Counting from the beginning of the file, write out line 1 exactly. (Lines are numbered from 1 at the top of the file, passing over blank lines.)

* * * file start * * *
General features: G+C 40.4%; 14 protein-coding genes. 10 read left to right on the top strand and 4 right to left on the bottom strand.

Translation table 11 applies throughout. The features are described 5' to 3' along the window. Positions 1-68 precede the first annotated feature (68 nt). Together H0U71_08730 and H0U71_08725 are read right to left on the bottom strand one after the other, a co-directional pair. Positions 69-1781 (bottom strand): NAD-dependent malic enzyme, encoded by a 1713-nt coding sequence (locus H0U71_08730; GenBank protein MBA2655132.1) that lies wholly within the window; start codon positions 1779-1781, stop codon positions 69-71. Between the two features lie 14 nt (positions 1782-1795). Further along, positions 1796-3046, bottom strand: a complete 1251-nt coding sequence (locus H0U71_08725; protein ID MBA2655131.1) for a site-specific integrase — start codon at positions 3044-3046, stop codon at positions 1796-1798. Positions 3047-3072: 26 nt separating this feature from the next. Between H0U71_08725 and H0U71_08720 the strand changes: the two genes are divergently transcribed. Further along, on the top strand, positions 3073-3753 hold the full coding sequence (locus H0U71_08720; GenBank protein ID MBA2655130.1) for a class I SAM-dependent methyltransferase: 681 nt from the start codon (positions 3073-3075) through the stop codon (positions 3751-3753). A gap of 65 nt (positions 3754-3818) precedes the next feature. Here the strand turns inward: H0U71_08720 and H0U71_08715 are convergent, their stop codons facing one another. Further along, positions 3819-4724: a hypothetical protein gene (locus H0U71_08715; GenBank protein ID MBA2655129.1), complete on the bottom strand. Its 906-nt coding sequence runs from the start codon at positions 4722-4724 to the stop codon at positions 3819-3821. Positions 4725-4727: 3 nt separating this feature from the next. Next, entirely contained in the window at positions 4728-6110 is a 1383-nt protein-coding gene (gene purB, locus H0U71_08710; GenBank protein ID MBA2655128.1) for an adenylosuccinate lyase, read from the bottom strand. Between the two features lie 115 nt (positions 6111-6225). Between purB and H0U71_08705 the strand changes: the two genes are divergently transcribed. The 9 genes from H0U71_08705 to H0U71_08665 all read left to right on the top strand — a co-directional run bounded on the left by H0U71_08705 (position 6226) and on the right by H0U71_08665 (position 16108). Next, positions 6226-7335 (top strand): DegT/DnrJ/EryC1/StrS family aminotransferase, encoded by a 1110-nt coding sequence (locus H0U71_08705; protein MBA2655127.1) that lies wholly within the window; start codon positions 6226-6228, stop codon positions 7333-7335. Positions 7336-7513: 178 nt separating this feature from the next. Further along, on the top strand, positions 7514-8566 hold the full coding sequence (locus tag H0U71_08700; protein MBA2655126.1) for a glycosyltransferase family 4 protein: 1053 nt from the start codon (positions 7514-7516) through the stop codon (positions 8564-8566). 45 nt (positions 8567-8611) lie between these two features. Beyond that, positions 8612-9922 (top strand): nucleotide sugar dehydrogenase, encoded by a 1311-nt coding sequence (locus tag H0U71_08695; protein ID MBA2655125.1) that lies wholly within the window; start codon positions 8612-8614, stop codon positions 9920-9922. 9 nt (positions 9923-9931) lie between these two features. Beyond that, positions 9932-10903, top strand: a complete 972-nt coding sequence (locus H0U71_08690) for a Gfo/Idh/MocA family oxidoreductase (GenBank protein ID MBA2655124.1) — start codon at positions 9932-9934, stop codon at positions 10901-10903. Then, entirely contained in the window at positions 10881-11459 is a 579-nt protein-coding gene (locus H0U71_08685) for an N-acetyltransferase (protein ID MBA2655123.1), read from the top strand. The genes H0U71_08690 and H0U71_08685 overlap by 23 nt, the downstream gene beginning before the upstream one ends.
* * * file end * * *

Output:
General features: G+C 40.4%; 14 protein-coding genes. 10 read left to right on the top strand and 4 right to left on the bottom strand.